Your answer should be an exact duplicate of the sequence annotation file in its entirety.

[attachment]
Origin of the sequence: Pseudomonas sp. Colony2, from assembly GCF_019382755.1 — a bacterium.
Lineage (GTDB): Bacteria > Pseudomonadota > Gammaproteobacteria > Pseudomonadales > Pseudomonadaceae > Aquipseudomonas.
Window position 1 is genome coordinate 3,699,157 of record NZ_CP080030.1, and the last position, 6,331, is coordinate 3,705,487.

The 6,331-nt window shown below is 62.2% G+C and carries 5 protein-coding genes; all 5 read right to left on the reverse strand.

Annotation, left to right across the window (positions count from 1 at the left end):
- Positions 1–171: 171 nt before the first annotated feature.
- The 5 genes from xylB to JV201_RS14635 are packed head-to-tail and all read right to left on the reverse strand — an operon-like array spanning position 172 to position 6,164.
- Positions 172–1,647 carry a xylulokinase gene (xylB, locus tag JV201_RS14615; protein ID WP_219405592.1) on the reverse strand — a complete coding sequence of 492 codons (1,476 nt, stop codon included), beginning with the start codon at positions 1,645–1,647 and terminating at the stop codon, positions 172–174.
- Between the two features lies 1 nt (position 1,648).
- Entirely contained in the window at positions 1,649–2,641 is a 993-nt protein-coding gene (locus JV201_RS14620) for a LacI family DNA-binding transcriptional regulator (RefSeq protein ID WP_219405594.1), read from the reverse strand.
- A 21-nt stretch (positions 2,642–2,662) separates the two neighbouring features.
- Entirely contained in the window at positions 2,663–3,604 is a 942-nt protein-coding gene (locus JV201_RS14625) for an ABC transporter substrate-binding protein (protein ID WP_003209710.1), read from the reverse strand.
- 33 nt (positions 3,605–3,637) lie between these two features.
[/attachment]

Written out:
Origin of the sequence: Pseudomonas sp. Colony2, from assembly GCF_019382755.1 — a bacterium.
Lineage (GTDB): Bacteria > Pseudomonadota > Gammaproteobacteria > Pseudomonadales > Pseudomonadaceae > Aquipseudomonas.
Window position 1 is genome coordinate 3,699,157 of record NZ_CP080030.1, and the last position, 6,331, is coordinate 3,705,487.

The 6,331-nt window shown below is 62.2% G+C and carries 5 protein-coding genes; all 5 read right to left on the reverse strand.

Annotation, left to right across the window (positions count from 1 at the left end):
- Positions 1–171: 171 nt before the first annotated feature.
- The 5 genes from xylB to JV201_RS14635 are packed head-to-tail and all read right to left on the reverse strand — an operon-like array spanning position 172 to position 6,164.
- Positions 172–1,647 carry a xylulokinase gene (xylB, locus tag JV201_RS14615; protein ID WP_219405592.1) on the reverse strand — a complete coding sequence of 492 codons (1,476 nt, stop codon included), beginning with the start codon at positions 1,645–1,647 and terminating at the stop codon, positions 172–174.
- Between the two features lies 1 nt (position 1,648).
- Entirely contained in the window at positions 1,649–2,641 is a 993-nt protein-coding gene (locus JV201_RS14620) for a LacI family DNA-binding transcriptional regulator (RefSeq protein ID WP_219405594.1), read from the reverse strand.
- A 21-nt stretch (positions 2,642–2,662) separates the two neighbouring features.
- Entirely contained in the window at positions 2,663–3,604 is a 942-nt protein-coding gene (locus JV201_RS14625) for an ABC transporter substrate-binding protein (protein ID WP_003209710.1), read from the reverse strand.
- 33 nt (positions 3,605–3,637) lie between these two features.